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XXI

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Quadridigité Style Athenian Tetradrachms, c. 286 - 262 B.C.

A transitional type of Athens tetradrachm distinguished by the floral ornament on the helmet, which ends in a shape somewhat resembling four fingers on a hand.   The type can be distinguished by the following features:

- Floral ornament ending in shape somewhat resembling a hand with four fingers.
- Thinner features on the goddess.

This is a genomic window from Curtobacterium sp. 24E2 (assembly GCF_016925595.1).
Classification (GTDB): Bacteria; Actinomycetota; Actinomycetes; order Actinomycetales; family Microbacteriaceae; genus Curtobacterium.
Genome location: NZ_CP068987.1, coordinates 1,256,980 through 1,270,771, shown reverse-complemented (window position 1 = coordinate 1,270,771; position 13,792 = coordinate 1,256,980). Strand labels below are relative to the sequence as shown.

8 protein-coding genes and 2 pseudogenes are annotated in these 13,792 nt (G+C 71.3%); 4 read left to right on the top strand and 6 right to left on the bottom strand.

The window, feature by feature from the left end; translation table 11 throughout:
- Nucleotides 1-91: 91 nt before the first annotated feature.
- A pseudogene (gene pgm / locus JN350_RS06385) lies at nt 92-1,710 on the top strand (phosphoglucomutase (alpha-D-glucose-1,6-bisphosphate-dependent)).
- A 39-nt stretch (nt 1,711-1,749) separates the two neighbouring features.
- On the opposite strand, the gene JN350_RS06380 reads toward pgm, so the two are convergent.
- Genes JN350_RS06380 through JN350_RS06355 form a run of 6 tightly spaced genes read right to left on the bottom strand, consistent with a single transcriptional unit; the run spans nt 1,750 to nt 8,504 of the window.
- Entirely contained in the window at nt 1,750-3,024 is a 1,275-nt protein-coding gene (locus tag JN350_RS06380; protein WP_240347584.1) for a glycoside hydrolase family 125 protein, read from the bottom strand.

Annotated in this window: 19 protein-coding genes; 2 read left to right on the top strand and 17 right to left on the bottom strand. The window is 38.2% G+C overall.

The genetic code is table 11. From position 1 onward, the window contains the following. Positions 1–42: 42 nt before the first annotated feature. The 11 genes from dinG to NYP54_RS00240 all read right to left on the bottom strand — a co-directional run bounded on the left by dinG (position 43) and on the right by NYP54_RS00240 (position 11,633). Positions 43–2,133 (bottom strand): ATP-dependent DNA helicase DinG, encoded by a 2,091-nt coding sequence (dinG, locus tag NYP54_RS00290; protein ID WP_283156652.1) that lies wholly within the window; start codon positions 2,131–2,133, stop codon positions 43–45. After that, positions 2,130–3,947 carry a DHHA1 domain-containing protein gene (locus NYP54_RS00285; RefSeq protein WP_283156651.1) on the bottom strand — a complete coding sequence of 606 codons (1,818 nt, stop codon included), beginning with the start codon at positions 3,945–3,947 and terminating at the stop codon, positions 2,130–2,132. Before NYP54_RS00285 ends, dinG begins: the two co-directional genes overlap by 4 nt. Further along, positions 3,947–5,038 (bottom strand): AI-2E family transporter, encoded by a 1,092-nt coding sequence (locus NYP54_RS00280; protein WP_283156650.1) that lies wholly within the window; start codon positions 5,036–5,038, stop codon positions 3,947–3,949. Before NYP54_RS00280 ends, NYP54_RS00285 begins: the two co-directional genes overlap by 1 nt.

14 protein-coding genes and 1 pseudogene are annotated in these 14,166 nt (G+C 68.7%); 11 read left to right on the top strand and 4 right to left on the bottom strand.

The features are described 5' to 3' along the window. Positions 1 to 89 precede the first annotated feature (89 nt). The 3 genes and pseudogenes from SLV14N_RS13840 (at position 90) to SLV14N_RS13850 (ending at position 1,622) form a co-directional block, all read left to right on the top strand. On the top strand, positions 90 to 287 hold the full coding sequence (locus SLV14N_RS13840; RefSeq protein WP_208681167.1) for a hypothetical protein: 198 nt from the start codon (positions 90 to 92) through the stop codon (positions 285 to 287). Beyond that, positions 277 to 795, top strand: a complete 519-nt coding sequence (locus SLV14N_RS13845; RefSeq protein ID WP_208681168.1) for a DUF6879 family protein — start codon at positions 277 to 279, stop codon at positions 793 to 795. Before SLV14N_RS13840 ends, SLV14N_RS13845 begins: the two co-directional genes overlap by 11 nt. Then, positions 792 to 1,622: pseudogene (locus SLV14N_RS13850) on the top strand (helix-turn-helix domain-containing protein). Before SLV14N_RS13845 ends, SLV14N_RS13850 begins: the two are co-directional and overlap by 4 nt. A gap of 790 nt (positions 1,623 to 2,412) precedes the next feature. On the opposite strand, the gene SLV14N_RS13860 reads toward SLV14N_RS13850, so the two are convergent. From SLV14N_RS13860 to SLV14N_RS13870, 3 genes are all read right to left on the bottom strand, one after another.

- Owl with a broad belly with many rows of feathers.
- Owl does not have a pellet between the eyes.
- Ethnic, AQE, is smaller, the sides of the A are curved and the cross bar does not close the letter.

The significant stylistic differences between this quadridigité style and the preceding Pi (P) style indicates the mint was probably closed for a period between the issues.  The mint was probably closed during domination of Athens by Macedonia, beginning under Demetrius Poliorcetes, from 294 - 286 B.C.  The quadridigité style was probably issued during the Chremonidean War, from c. 286 when Athens joined the anti-Macedonian coalition in revolt against Antigonus Gonatas until Athens was besieged and starved into surrender in c. 262 B.C.

Source:

Flament, C.  Le monnayage en argent d’Athènes. De l’époque archaïque à l’époque hellénistique (c. 550-c. 40 av. J.-C.). (Lovain-la-Neuve, 2007).